Before we take a closer look at keywords, let’s first take a look at the KPIs that are used to measure the success of a video. In layman’s terms, these are the stats on your video that show whether your marketing plan is working or not. These KPIs include:
- Watch time: number of minutes a viewer watches your content
- Retention rate: percentage of viewers that watch a video until the end
- Engagement: action that a viewer takes beyond watching a video
- Thumbnails: the “cover” that appears with the title on the results page/link
- Title Keywords: these tell YouTube what is in your video and guides viewers to your content when they search those words/phrases
- Re-watches: measures the number of times videos/parts of your videos are re-watched
- Demographics: this shows you the type of viewers that are watching: age, gender, geography.
It’s important to have an understanding about what these metrics measure. They are a critical piece of your video rankings on YouTube as well as Google. Therefore, it’s a good idea to utilize best practices to keep these stats up. Below, we’ll explore some of these.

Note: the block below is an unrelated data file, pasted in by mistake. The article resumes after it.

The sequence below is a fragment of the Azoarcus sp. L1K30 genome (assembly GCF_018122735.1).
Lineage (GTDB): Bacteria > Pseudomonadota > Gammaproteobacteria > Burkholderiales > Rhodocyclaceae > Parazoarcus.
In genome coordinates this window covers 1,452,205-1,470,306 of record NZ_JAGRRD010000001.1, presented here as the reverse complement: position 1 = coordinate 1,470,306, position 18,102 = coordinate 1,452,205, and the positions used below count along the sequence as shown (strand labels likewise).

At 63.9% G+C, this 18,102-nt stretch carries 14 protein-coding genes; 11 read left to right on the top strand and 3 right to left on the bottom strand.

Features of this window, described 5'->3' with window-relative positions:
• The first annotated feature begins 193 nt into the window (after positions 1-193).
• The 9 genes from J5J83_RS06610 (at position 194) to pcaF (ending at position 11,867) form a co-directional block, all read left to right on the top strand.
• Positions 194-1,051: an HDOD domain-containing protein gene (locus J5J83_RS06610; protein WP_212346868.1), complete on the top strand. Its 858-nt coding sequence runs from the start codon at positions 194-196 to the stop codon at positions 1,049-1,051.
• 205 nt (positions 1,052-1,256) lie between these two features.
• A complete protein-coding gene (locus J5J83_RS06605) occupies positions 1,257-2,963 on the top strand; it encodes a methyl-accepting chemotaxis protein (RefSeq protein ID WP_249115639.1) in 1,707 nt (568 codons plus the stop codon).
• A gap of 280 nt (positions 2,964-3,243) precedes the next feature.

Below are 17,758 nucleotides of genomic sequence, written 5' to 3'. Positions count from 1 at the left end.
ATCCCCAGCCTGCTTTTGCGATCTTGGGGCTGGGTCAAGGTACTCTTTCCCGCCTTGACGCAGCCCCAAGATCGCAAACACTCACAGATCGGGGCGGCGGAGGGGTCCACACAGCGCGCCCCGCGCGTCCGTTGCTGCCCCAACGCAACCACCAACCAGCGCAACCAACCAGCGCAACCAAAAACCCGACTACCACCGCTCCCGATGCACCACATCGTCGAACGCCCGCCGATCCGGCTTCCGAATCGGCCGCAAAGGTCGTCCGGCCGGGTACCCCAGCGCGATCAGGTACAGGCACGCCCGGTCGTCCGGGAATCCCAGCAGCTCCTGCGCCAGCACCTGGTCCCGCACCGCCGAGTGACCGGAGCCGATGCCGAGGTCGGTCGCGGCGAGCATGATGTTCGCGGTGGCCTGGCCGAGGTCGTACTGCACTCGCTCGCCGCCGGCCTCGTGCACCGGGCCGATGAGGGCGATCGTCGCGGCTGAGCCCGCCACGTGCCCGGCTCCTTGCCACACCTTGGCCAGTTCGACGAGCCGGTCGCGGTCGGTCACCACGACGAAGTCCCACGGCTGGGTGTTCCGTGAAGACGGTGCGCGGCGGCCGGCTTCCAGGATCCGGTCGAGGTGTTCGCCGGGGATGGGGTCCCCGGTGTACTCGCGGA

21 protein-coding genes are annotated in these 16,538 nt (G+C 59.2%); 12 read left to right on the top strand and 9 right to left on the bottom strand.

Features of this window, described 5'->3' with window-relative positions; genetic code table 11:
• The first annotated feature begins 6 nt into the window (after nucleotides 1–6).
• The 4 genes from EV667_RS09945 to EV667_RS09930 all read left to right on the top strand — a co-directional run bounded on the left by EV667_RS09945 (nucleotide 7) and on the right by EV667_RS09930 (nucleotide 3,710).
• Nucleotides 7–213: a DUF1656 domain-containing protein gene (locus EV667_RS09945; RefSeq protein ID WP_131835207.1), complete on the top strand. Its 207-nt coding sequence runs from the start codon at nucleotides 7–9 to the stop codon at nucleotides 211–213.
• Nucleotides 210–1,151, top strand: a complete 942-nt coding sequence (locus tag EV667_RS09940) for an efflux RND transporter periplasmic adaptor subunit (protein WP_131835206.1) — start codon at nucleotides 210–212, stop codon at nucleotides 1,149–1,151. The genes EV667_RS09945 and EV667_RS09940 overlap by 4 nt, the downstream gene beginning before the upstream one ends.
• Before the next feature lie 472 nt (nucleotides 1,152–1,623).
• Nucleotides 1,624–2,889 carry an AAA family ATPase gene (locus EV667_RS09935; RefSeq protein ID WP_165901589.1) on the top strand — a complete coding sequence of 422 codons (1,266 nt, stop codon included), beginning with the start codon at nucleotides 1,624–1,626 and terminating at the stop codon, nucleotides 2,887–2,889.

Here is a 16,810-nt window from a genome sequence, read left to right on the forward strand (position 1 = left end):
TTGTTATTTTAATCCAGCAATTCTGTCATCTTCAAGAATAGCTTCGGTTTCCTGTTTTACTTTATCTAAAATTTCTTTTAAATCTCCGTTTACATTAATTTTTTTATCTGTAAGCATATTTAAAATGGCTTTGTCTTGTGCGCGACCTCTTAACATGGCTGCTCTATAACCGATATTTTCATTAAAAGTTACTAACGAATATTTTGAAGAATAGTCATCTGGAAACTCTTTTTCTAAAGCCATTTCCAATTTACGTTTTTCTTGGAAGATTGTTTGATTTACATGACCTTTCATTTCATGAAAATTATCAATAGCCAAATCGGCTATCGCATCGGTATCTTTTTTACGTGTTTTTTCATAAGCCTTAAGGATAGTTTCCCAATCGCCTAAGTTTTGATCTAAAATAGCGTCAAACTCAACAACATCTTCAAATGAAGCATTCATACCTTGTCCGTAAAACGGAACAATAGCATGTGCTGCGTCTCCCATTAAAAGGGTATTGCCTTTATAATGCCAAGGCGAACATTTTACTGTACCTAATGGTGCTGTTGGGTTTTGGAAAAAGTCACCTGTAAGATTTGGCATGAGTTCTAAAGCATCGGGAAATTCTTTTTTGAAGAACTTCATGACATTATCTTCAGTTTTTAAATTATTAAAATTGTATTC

How Does Google Rank YouTube Videos
Your views are not coming only from those who are on YouTube. Google is another major driver to your content. Therefore, Google needs to have an understanding of your video content if you want it included in search results. Following are a few of the ways that Google ranks YouTube content:
- Going through the video and pulling out a preview/thumbnail to show users
- Pulling out meta tags/texts from your description to show them more about your content.
- Analyzing the sitemap/structured data to determine whether the video is relevant
- Extracting audio to discover more keywords
The keywords don’t just come from the text that’s with your video. They can also be pulled from the audio. This is why it’s critical to include the appropriate keywords in your script.
Keyword choice is based on relevance, not volume
When choosing keywords, you should choose the ones that get searched the most to attract viewers. However, there are too many creators on YouTube for you to expect to become viral. Search engines are designed to determine what video is best for a particular viewer. This means relevance is what counts.